“Because it's close to the North Pole, children are told that Santa Claus lives in one of the empty mineshafts nearby, and cookies and milk are brought there every Christmas.”

At seven stories, Ultramarine towers over town like a sci-fi robot from the future. It can accommodate up to 199 passengers, large by Svalbard and Quark standards, but still intimate compared to most ocean-going cruise experiences. Invisible but dearly appreciated, giant retractable stabilizing wings underwater ensure a smooth voyage: Ultramarine was specially designed to handle the turbulence of the legendary Drake Passage with ease during its Antarctica season. Each deck has outdoor wildlife-spotting areas in the aft and fore of the ship, the most prominent being on Deck Seven, just beyond the ship’s Panorama lounge. This turned out to be the most popular spot for most guests, rotating between holding binoculars outside and a warm coffee over board games inside.

As we cruised out of the fjord, Longyearbyen gave way to a vast open ocean bordered only by the frigid peaks of mountains untrodden by human feet. I hadn’t seen anything like this since my trip to Antarctica in 2019 (a trip that required far more time and effort to reach than these remote Norwegian islands). Here, just a short plane ride from Oslo, was a place that howled the call of the wild—totally inhospitable to human life.

Svalbard is the Final Frontier: a tangled archipelago of fjords and inlets, surrounded by the fast ice of an Arctic winter that doesn’t realize it’s summer yet. At 80 degrees above the Equator, we reached an empty expanse of ice that stretched forever north until there was no more north to go. Here, faced with the crackling edge of white that fades to blue and into inky black, there’s nowhere left to go.

Out on the Ice...with Polar Bears


Days in Svalbard aboard Ultramarine are fully scheduled. There is a guide for every 10 passengers, who takes small groups on morning and afternoon zodiac excursions on both land and sea—“land,” meaning sea ice. These ice expeditions are rare treats, limited by the availability of the ice itself, yes, but also due to Quark’s caution surrounding chance encounters with polar bears, hungered in the face of an increasing summer food scarcity.

On our first day, our boat came across a single bear, sleeping in the distance. Something woke him, and the animal started lumbering slowly along the ice, pulled along by its nose. We followed it in awe for about half an hour, drifting slowly behind it, until we came across a mound in the distance surrounded by scavenging Arctic birds. As the polar bear got closer, we realized that the mound was the immense carcass of a seal. More than that, it was already guarded by an immense bear which had dragged it from the water. And our newcomer was not the only animal patiently waiting—a mother bear and her cub lay on the ice not far away, occasionally daring to test how close the hunter would let them reach.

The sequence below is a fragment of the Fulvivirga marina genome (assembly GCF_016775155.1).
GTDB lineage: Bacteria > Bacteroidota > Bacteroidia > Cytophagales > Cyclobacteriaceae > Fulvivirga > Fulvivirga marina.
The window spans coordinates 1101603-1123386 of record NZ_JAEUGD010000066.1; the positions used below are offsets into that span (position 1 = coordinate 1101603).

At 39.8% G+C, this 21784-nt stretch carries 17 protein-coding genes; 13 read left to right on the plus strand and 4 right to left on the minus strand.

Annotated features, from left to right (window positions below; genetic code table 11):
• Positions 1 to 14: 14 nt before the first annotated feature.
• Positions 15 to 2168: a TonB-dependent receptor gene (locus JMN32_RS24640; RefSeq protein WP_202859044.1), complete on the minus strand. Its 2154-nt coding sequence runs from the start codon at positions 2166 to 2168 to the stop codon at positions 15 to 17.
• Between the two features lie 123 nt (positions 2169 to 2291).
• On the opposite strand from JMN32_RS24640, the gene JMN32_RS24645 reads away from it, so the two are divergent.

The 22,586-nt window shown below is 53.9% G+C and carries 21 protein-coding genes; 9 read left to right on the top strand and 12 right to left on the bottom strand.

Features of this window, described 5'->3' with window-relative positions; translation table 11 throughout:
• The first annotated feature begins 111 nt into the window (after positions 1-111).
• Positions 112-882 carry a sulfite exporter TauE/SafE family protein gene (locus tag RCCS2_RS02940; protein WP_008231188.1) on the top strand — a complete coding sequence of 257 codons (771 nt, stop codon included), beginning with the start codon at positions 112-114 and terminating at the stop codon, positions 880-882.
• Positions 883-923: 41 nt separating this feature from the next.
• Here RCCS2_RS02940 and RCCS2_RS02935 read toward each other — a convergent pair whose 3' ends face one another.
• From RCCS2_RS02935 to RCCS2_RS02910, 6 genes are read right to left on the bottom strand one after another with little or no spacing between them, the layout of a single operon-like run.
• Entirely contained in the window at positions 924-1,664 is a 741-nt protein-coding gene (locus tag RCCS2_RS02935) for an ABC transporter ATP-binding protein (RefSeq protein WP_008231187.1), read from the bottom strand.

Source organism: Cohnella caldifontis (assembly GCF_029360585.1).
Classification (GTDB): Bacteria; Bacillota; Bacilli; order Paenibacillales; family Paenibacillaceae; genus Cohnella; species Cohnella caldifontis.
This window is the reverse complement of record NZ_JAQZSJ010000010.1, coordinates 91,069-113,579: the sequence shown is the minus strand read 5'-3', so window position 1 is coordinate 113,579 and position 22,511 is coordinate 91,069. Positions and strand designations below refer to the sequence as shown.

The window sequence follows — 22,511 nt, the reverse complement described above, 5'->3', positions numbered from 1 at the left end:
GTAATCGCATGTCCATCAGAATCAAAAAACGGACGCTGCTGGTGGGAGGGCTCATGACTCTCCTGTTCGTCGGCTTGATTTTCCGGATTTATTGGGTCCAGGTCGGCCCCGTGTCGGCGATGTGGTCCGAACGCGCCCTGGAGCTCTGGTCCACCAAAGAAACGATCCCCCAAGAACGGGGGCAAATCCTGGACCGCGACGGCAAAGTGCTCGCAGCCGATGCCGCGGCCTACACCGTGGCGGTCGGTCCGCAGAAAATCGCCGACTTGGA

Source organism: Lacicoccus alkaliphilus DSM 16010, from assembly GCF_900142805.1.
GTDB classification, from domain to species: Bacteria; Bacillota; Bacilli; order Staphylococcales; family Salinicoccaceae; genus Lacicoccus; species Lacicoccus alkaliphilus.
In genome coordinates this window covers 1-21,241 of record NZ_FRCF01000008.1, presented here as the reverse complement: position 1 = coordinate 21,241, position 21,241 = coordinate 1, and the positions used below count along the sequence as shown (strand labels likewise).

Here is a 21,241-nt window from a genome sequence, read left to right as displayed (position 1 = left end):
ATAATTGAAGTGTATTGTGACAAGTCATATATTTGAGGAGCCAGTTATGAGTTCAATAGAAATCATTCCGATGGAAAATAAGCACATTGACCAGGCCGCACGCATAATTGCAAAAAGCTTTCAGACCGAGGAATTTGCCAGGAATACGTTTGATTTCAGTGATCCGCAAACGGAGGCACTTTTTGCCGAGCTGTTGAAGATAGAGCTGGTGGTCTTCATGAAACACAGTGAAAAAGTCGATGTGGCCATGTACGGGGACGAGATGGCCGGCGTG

Polar bears generally need sea ice to hunt. It provides them an easy place to rest while keeping them decidedly in the habitat of their primary prey, seals. As the climate warms, the sea ice retreats further north earlier in the season, leaving many bears stranded on dry land—or suddenly out to sea. Summer has always been a challenging season for these bears, but it is rapidly becoming an obstacle they cannot overcome. In 2020, a polar bear, ravenous from lack of food, killed a camper just outside Longyearbyen.

The Final Frontier

There is a real risk that polar bears in the region will become extinct within 50 years. This is one of those stats that gets rattled off in seemingly every nature documentary that comes out nowadays. But it’s all too easy to ignore it, and to become habituated to the idea of the polar bear as some kind of National Geographic prop for fundraising efforts. But these are intelligent living creatures. They exist in a land of wild beauty: as dots on a horizon of ice, occasionally dipping into the water, and occasionally playing in the snow like dogs. Seeing them in their natural environment (and not plunging into a pool at the San Diego Zoo) affords one a sudden sense of stewardship towards their safekeeping that I haven’t experienced since seeing gorillas in the mountains of Rwanda.

For me, Svalbard was the Final Frontier, a place I couldn’t hope to go beyond. But for these incredible animals, it was simply home, and how lucky was I to be able to see it.

Contact Indagare or your Trip Designer to start planning a trip to Norway’s Svalbard Archipelago.

Published onJune 22, 2022